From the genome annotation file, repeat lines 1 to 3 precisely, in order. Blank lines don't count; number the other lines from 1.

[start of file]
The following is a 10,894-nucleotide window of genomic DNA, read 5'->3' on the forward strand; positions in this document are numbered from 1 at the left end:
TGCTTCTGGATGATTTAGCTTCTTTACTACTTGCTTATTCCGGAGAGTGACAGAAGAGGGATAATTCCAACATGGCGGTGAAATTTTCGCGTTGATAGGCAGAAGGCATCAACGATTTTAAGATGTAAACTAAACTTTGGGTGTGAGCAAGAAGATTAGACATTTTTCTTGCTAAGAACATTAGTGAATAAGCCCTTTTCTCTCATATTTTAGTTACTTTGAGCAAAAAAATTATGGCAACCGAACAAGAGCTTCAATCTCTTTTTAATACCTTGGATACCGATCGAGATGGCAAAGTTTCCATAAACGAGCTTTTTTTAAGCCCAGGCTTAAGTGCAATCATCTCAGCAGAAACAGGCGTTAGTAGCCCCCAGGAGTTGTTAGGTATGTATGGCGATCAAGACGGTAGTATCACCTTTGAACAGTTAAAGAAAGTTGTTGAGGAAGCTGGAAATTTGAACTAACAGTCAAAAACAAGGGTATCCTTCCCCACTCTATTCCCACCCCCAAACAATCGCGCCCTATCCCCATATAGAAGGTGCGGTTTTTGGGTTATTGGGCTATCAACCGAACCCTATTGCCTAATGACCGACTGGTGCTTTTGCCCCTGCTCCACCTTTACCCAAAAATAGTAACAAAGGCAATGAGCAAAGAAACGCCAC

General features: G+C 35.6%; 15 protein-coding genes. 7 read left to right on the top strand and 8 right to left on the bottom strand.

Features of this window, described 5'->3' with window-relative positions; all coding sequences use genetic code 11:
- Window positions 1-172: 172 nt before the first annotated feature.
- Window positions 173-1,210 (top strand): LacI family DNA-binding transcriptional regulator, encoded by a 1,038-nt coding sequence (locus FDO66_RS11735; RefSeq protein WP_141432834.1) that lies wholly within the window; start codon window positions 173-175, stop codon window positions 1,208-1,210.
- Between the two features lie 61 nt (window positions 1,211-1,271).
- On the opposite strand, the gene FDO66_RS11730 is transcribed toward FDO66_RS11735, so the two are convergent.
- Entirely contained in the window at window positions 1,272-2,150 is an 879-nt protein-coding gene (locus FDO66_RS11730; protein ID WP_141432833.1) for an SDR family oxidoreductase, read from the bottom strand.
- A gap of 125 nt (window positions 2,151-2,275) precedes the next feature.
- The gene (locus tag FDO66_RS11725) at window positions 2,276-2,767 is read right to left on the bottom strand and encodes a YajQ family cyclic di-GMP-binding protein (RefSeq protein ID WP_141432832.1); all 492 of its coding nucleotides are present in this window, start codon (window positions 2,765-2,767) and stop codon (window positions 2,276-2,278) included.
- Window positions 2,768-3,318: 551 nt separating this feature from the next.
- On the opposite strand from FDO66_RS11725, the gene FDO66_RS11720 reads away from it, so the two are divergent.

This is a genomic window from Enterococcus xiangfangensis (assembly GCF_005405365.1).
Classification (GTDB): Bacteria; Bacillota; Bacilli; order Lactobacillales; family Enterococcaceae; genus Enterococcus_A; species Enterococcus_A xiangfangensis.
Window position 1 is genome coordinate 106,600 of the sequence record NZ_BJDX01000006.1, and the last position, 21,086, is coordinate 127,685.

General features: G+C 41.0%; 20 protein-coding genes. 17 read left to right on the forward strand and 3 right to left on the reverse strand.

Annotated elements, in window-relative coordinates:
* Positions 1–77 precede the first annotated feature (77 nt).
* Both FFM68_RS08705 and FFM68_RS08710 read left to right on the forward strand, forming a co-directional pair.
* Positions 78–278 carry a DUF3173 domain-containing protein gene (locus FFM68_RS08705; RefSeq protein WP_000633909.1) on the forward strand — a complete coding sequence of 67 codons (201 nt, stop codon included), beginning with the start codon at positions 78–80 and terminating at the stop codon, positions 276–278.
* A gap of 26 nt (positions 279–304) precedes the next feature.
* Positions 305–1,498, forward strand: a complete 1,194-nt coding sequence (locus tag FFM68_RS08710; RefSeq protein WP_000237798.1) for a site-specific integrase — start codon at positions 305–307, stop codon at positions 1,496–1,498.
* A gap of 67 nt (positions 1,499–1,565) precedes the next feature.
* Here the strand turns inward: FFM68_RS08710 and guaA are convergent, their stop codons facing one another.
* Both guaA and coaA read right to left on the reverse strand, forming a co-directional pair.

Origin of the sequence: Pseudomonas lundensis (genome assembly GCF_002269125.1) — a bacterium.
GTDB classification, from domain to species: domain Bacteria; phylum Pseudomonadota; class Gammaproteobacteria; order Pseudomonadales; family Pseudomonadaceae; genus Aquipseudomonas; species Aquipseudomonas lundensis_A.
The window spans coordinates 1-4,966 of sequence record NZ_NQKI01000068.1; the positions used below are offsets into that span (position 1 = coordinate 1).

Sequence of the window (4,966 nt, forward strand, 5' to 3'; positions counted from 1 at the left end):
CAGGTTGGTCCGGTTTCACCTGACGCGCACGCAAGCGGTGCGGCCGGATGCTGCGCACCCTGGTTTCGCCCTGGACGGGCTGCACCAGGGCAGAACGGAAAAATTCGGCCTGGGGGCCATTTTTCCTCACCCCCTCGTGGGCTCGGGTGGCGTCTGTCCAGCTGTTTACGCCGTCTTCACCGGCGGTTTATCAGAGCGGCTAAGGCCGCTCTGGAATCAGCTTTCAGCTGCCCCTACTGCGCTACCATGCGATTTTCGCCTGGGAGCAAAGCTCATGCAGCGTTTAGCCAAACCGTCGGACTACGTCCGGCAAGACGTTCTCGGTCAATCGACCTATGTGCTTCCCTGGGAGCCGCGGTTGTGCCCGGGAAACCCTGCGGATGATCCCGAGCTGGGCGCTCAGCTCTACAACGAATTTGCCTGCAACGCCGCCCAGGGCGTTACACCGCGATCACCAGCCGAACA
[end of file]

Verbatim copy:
The following is a 10,894-nucleotide window of genomic DNA, read 5'->3' on the forward strand; positions in this document are numbered from 1 at the left end:
TGCTTCTGGATGATTTAGCTTCTTTACTACTTGCTTATTCCGGAGAGTGACAGAAGAGGGATAATTCCAACATGGCGGTGAAATTTTCGCGTTGATAGGCAGAAGGCATCAACGATTTTAAGATGTAAACTAAACTTTGGGTGTGAGCAAGAAGATTAGACATTTTTCTTGCTAAGAACATTAGTGAATAAGCCCTTTTCTCTCATATTTTAGTTACTTTGAGCAAAAAAATTATGGCAACCGAACAAGAGCTTCAATCTCTTTTTAATACCTTGGATACCGATCGAGATGGCAAAGTTTCCATAAACGAGCTTTTTTTAAGCCCAGGCTTAAGTGCAATCATCTCAGCAGAAACAGGCGTTAGTAGCCCCCAGGAGTTGTTAGGTATGTATGGCGATCAAGACGGTAGTATCACCTTTGAACAGTTAAAGAAAGTTGTTGAGGAAGCTGGAAATTTGAACTAACAGTCAAAAACAAGGGTATCCTTCCCCACTCTATTCCCACCCCCAAACAATCGCGCCCTATCCCCATATAGAAGGTGCGGTTTTTGGGTTATTGGGCTATCAACCGAACCCTATTGCCTAATGACCGACTGGTGCTTTTGCCCCTGCTCCACCTTTACCCAAAAATAGTAACAAAGGCAATGAGCAAAGAAACGCCAC

General features: G+C 35.6%; 15 protein-coding genes. 7 read left to right on the top strand and 8 right to left on the bottom strand.